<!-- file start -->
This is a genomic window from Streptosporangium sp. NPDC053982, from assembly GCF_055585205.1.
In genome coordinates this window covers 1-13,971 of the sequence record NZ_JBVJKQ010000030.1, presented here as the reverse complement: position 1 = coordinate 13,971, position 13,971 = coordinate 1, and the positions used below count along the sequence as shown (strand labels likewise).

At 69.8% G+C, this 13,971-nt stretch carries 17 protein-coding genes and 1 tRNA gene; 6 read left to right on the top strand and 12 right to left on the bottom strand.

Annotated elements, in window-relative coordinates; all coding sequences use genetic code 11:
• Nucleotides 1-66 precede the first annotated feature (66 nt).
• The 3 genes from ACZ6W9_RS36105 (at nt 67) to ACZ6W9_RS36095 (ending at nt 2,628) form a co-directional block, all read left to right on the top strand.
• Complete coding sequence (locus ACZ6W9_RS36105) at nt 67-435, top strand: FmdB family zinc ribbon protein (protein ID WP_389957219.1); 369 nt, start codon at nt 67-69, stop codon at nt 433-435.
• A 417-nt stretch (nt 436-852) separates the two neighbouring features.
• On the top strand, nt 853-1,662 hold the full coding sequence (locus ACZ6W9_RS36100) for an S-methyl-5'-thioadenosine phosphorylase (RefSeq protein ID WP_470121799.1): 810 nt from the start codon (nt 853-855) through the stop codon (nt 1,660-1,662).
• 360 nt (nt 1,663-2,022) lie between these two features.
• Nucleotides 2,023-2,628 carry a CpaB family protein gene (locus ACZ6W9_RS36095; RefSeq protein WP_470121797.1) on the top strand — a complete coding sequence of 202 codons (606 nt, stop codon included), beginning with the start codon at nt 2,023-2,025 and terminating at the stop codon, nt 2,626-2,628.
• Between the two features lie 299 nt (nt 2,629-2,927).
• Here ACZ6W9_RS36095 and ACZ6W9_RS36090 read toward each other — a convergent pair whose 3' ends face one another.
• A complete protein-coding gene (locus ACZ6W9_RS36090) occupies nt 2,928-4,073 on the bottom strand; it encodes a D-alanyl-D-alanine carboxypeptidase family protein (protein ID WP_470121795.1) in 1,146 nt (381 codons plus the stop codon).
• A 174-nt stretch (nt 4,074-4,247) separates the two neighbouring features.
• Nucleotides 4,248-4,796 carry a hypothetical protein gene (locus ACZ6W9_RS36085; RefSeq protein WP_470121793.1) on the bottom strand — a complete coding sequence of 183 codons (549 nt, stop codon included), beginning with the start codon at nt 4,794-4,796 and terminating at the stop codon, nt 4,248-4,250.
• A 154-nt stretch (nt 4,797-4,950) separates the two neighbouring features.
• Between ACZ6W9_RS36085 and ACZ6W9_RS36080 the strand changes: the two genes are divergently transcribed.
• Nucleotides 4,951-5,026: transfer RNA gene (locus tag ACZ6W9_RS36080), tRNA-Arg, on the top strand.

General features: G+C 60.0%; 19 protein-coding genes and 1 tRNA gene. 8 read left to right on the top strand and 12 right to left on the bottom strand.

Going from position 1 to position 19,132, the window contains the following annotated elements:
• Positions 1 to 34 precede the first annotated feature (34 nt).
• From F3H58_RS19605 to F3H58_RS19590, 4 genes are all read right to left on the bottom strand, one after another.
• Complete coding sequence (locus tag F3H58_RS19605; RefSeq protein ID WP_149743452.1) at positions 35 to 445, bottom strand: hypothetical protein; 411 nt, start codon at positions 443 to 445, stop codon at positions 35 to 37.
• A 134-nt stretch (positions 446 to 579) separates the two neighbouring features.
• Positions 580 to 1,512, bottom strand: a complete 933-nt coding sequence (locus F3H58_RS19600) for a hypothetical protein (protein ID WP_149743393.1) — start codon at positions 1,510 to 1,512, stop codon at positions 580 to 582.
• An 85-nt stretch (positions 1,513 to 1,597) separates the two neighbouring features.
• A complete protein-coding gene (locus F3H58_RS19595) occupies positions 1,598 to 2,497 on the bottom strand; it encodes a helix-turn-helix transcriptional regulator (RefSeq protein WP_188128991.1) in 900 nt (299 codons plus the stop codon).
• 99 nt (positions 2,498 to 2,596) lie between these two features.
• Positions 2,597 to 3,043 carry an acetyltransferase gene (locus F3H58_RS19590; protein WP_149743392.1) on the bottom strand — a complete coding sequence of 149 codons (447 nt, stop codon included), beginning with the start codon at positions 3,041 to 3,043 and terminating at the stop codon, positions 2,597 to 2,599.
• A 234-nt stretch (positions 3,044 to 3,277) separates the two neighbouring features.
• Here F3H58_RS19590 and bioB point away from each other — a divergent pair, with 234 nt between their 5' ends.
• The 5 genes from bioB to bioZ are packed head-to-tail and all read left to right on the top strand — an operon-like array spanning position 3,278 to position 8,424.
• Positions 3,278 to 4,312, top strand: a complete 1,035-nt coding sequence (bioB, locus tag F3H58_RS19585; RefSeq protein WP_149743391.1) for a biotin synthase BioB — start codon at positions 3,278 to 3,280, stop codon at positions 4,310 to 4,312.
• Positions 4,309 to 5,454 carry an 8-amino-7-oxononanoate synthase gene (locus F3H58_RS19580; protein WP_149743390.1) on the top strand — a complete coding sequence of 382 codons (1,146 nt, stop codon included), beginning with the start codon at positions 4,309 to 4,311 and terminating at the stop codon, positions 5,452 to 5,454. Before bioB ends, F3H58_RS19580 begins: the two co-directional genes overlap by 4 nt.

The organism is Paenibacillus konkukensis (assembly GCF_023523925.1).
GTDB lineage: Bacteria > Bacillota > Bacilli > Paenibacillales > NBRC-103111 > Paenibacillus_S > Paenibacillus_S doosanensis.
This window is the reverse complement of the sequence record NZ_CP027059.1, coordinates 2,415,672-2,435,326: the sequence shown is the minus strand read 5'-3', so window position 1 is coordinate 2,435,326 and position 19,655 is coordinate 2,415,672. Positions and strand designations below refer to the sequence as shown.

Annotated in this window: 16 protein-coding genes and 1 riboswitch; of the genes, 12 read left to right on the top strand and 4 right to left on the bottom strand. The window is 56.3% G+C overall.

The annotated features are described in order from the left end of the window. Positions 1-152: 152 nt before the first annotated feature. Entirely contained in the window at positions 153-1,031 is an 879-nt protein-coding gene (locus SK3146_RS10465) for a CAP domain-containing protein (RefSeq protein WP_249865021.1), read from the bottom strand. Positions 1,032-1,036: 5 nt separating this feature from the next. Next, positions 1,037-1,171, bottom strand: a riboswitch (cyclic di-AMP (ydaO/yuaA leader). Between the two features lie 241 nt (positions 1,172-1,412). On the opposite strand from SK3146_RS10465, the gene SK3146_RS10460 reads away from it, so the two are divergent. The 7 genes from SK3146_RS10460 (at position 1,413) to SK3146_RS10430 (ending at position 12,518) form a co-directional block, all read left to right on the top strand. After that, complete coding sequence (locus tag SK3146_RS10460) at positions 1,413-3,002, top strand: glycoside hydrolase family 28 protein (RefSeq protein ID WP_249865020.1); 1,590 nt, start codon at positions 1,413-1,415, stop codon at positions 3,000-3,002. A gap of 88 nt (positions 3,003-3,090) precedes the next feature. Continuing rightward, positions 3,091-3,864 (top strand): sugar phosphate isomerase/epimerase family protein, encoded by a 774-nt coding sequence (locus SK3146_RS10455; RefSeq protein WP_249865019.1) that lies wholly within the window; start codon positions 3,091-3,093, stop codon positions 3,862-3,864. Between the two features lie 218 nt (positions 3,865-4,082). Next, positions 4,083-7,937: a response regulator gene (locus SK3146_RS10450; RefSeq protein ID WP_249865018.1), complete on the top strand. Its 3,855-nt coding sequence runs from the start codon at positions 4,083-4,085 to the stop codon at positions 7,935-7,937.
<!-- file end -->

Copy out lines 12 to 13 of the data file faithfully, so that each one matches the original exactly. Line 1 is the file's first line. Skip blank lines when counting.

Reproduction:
• Between the two features lie 299 nt (nt 2,629-2,927).
• Here ACZ6W9_RS36095 and ACZ6W9_RS36090 read toward each other — a convergent pair whose 3' ends face one another.